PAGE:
Genetics

Genetic counselling and inheritance

Most short stature disorders are largely genetically originated. One main question that arises is “Will the same condition occur in the family?”

Genetic counselling is the process by which information is given regarding the genetic risks of a disorder. It involves being certain of the particular diagnosis calculating the risks of recurrence and putting this information clearly so it can be understood by those seeking advice. As bone disorders are an especially complex group it is usual for counselling to be given at a clinic with experience in these disorders. Genetic counselling clinics are held in several Australian hospitals.

Often the diagnosis is reassessed by obtaining information on family members and a family tree is drawn up upon which all the relevant details are shown. A physical examination is usually required to confirm the diagnosis.

The particular risks of passing the disorder can then be discussed. These are usually given as “Odds”, e.g. a 10% chance or 1 in 10 that a child may be affected. A genetic counselling clinic does not tell people whether or not they should have a child. Most involved in genetic counselling feel that this must be the decision of the individual couple, that genetic counselling is to provide information and support.

Patterns of inheritance

Most bone growth disorders show one of the following three types of inheritance.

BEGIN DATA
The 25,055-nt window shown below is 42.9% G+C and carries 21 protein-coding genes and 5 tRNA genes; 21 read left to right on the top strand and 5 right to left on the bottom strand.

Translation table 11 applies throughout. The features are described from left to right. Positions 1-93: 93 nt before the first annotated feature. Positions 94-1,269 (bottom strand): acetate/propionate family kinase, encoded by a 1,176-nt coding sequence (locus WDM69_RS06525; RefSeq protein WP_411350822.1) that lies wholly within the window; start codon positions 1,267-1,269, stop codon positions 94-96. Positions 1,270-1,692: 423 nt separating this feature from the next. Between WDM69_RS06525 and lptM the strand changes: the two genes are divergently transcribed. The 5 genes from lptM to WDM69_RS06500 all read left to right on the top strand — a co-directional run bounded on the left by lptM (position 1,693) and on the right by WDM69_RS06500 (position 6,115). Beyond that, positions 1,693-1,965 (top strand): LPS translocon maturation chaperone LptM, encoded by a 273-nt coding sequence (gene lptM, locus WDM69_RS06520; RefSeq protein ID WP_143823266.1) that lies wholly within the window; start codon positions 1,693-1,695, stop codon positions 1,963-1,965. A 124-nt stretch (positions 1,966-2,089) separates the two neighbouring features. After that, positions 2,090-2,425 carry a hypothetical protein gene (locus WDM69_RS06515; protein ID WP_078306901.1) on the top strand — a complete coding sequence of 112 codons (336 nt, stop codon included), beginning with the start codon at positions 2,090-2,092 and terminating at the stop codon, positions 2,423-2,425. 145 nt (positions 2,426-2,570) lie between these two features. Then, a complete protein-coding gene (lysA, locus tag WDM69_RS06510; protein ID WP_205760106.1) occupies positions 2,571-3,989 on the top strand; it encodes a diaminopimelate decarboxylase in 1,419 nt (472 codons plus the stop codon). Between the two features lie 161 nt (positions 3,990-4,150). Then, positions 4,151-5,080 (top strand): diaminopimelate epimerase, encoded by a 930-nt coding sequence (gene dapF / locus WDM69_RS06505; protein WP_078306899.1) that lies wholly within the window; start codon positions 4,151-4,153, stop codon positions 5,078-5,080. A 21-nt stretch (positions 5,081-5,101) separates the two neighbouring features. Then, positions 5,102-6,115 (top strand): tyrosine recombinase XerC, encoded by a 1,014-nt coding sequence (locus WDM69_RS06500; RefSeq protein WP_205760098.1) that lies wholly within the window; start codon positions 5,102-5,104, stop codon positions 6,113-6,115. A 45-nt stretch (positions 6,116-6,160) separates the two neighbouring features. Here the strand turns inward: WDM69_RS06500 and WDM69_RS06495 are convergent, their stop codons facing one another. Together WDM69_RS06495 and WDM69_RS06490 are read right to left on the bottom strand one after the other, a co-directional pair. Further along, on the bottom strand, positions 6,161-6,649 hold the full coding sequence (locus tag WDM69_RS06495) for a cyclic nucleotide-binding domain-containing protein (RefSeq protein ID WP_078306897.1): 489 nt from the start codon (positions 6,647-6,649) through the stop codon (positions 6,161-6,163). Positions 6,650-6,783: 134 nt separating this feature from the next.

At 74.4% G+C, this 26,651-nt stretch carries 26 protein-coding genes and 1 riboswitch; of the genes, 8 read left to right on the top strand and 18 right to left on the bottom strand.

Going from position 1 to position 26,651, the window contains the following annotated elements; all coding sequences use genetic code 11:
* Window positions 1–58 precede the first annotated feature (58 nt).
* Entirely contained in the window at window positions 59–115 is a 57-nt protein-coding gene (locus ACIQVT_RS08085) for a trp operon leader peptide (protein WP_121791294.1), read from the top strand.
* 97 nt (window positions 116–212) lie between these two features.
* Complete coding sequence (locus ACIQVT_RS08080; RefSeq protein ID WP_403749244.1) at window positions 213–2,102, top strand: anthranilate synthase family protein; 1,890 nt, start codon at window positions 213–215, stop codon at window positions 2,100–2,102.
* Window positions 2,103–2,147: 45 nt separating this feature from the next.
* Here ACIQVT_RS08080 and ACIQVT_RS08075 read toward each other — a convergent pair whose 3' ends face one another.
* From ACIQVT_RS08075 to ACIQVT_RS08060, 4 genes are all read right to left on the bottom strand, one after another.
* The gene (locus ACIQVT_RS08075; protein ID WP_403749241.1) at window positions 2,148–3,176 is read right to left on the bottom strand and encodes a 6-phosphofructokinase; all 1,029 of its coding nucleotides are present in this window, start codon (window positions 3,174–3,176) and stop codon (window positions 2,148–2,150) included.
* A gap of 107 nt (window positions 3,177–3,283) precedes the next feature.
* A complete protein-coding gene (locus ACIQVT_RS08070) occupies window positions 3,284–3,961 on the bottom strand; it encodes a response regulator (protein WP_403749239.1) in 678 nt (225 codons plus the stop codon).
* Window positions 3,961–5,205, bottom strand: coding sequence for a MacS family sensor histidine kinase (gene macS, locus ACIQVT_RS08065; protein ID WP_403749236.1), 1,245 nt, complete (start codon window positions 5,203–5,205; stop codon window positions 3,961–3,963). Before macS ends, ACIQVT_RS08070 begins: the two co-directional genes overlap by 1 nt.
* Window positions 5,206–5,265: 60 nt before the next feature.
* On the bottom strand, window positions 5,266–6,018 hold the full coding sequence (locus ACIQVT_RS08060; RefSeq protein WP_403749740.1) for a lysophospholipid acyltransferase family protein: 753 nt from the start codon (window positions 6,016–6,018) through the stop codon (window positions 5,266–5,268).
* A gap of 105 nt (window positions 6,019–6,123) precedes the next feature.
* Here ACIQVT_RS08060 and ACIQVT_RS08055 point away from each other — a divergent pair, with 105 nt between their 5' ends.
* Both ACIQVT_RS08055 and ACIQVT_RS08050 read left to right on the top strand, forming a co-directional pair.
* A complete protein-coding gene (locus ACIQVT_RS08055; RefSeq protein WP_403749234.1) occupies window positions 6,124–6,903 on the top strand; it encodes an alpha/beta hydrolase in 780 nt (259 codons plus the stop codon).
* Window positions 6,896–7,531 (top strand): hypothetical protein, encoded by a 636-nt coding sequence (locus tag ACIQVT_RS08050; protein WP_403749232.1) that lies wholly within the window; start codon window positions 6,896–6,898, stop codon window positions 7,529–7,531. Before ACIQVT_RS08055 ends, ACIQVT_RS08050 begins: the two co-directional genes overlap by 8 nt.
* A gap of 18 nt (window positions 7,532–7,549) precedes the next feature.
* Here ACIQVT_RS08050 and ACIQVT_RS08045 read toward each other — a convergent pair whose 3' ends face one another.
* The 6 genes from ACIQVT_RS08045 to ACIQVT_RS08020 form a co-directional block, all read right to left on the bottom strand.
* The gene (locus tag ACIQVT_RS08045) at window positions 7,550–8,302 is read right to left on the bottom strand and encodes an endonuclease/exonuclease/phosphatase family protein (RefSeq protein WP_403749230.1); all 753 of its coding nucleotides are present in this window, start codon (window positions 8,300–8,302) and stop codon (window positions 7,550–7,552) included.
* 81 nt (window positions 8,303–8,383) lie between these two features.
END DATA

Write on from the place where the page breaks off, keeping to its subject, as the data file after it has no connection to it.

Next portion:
1. Autosomal Dominant Inheritance

Achondroplasia is a condition which shows autosomal dominant inheritance. Either sex may be affected and either may pass it on to their children. A child with achondroplasia born to average-stature parents is a spontaneous mutation in the genetic material of the child at the time of conception. The odds of this happening to any child is approximately 1 in 20,000.

Once a mutation has occurred the effect is permanent and an individual having achondroplasia can pass the condition on to their children. A child born of one achondroplastic parent and one average-stature parent will have a 50% chance of havibg achondroplasia themselves.

When two people with achondroplasia decide to have children, the chances of them passing the condition on to their children are increased. Such couples have a 50% chance that a child would inherit achondroplasia from either parent and there is a 25% chance that a child would inherit achondroplasia from both parents. A child who inherits two sets of achondroplasia genes may have serious medical problems. This situation only applies to achondroplasia. There is also a 25% chance the child will be average height. With a couple whose types of short stature each have a different disorder, the pattern of inheritance will be determined by the inheritance characteristics of their individual conditions.

2. Autosomal Recessive Inheritance

In this instance an abnormal gene has to come from both parents. The disorder only occurs when the child inherits the same growth restricted gene from each of them. The parents are usually healthy because they also carry the complimentary normal gene which can compensate for, or mask, the growth restricting gene.